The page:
Ford Mondeo Estate review
The Mondeo Estate is more practical than the other versions, just as refined and only a mite more expensive. It’s a stellar machine
The new Ford Mondeo Estate follows a long and successful line-up of big Ford wagons, but drivers of Sierras and Granadas simply wouldn’t believe how technologically advanced and refined the new Mondeo has become. In paper, the Mondeo Estate doesn’t score well against its obvious rival, the VW Passat Estate, which is roomier and more efficient, but on the road, the Mondeo Estate turns out to be a hugely likeable, accomplished car.
The critical estate information is as follows: 525 litres of bootspace with the five seats in place, or 1,630 litres on hand once the rear backrests are folded. All of this is contained in a handsome body that shows the new Mondeo’s clean-cut look at its absolute best. And unlike Estates on old, there’s no echoey pay-off in cruising refinement on account of the more capacious cabin.
We'd go for the top-dog Titanium-spec car, but there’s the usual range of Ford trims to choose from, with Style and Zetec versions making up the mainstay of the range which kicks off at around £1,250 more the hatchback model.
Our choice: Ford Mondeo Estate 1.5 EcoBoost Titanium
The Mondeo Estate is hardly an exciting looking car, but its unfussy clean lines actually have an effect of making the car look more expensive than it really is. The proportions of the estate and spot on – it doesn’t look like a boring box on wheels, but rather mature and packing a little presence.
Of course, if you’re on the regular 16-inch or 17-inch alloys instead of the optional 19s, the effects isn’t as attractive, but that should help the ride and enhance the Mondeo Estate’s already handy road manners.
The interior forward of the boot is of course all familiar from the hatchback Mondeo. The dashboard is dominated by the seven-inch SYNC 2 touchscreen which is Ford’s best infotainment centre to date, though only Titanium models get sat-nav thrown in. Material quality is generally good though the ambience may be a little grey and dull for some. One benefit of the estate’s elongated roofline is much better headroom in the rear of the car.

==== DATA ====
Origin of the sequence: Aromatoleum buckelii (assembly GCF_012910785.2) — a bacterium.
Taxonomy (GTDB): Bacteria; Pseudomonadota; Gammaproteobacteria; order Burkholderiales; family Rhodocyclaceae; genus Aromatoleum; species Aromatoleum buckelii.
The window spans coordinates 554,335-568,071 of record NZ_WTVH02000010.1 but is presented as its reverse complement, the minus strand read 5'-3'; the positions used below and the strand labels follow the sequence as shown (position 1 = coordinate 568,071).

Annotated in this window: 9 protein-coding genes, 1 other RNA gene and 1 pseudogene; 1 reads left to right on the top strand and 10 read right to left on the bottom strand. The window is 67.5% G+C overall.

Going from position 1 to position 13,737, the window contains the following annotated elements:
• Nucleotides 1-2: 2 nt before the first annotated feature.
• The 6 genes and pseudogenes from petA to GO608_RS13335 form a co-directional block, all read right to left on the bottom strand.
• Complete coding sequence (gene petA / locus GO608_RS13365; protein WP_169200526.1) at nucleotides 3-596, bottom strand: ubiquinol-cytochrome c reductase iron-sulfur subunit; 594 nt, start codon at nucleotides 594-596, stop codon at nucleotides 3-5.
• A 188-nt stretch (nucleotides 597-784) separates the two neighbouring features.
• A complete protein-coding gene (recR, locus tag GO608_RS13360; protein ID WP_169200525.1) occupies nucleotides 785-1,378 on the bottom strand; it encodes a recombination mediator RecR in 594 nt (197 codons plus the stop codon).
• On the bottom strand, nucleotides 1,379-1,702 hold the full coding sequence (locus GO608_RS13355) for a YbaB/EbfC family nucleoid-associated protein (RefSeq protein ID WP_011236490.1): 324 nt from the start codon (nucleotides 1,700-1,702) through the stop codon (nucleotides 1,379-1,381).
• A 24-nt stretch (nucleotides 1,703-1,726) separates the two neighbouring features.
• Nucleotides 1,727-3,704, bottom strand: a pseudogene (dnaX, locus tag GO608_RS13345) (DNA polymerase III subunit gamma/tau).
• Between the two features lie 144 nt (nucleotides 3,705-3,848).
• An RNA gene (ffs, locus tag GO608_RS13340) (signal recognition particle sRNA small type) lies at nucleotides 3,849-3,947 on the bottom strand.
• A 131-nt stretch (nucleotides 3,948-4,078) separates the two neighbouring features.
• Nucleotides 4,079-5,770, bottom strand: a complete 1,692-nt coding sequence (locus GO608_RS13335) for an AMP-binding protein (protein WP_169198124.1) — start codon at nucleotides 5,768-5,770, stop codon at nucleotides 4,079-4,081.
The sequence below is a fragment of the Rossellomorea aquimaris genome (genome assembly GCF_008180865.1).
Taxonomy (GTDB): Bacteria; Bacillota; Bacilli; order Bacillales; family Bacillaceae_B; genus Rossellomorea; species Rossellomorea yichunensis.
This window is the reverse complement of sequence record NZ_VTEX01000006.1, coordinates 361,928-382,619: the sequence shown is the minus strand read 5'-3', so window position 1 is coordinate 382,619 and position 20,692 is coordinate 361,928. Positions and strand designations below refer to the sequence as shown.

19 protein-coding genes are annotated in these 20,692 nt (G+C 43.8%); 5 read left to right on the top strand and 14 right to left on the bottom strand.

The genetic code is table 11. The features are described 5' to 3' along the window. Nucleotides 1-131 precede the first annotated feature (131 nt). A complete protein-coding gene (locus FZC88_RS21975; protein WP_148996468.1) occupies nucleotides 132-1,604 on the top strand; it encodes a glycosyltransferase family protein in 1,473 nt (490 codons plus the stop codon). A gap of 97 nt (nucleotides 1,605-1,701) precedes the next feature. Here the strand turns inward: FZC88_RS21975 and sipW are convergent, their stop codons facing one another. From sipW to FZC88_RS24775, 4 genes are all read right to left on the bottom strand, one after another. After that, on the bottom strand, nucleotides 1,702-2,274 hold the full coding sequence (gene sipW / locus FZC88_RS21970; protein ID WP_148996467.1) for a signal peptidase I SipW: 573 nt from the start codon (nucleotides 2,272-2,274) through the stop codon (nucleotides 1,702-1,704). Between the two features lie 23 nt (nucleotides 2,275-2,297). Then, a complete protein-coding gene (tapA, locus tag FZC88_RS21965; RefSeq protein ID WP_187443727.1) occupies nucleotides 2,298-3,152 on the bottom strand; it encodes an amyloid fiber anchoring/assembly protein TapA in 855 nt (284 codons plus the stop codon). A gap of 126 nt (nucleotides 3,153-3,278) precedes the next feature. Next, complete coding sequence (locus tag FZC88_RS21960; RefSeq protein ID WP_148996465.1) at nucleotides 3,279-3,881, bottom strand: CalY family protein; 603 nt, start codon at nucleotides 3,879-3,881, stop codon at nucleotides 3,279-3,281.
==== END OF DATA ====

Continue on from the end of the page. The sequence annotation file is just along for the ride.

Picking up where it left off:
The days of estate cars feeling heavier, less stiff and more echoey than their saloon or hatchback counterparts are gone. The Mondeo Estate feels, to all intents and purposes, identical to the hatchback from behind the wheel. You’re simply not aware of the extra 20kg of bodywork you’re hauling, and there’s no appreciable dent in the new Mondeo’s excellent refinement.
Tyre and engine noise are very well suppressed, especially in the case of the rev-happy 1.5-litre EcoBoost version, and the ride is nicely compliant. The new Mondeo Estate follows the hatch’s lead in being more comfort orientated than its predecessor, and losing some of the fun factor, but in this class of car, it’s simply not the disadvantage it would be if we were talking superminis or family hatches.
In 2015, you’ll be able to pair the roomy estate with a tiny engine. Ford’s 1.0-litre three-cylinder EcoBoost petrol engine will make its debut in the Mondeo range, offering 123bhp.
Ford’s reliability record has cased the Blue Oval to take a pasting in recent ownership surveys, with the Auto Express Driver Power survey in 2014 placing Ford 25th out of 33 carmakers. The new Mondeo feels like a much higher-quality item, but only time will tell if that’s a sign of improved owner satisfaction.
Safety has a more positive outlook, with a suite of driver assist tech available – if you’re willing to shell out for the optional packs. Airbag-equipped inflating rear seatbelts are a wonderful innovation that sadly costs £175 on all models, while autonomous emergency braking and a self-parking assist that works with both parallel and bay-parking situations are also available in the new Mondeo.
While the estate’s seats-up volume is 25 litres smaller than the hatchback’s, the seats down volume is 194 litres superior. The loading lip is low and flat, and the boot aperture wide. There’s not too much wheel intrusion into the space and you can lash cargo to the hooks inside to keep it secure on the move.
Occupant space is, as mentioned, slightly better than the hatchback Mondeo on account of the straighter roofline. As a holdall or family wheels, in isolation, the Mondeo is great. A VW Passat does offer more room in wagon guise, so consider that if you’d like to match even more space with a similar level of refinement, plus typically Germanic fit and finish.
You can’t have the Mondeo Estate as a hybrid – that’s reserved for the four-door saloon – but the petrol-electric car struggles to match up to its near-70mpg claims even with very careful driving. Instead, the cheapest Mondeo Estate to run is of course diesel-powered, specifically the 1.6 TDCi Econetic manual which can reportedly achieve 72.4mpg and 99g/km – the same CO2 output as the hybrid.
Pick of the petrols is the 1.5-litre EcoBoost four-pot, which delivers up to 47.8mpg and 137g/km. The penalty for having the estate over the hatch is an extra £1,250 in purchase cost.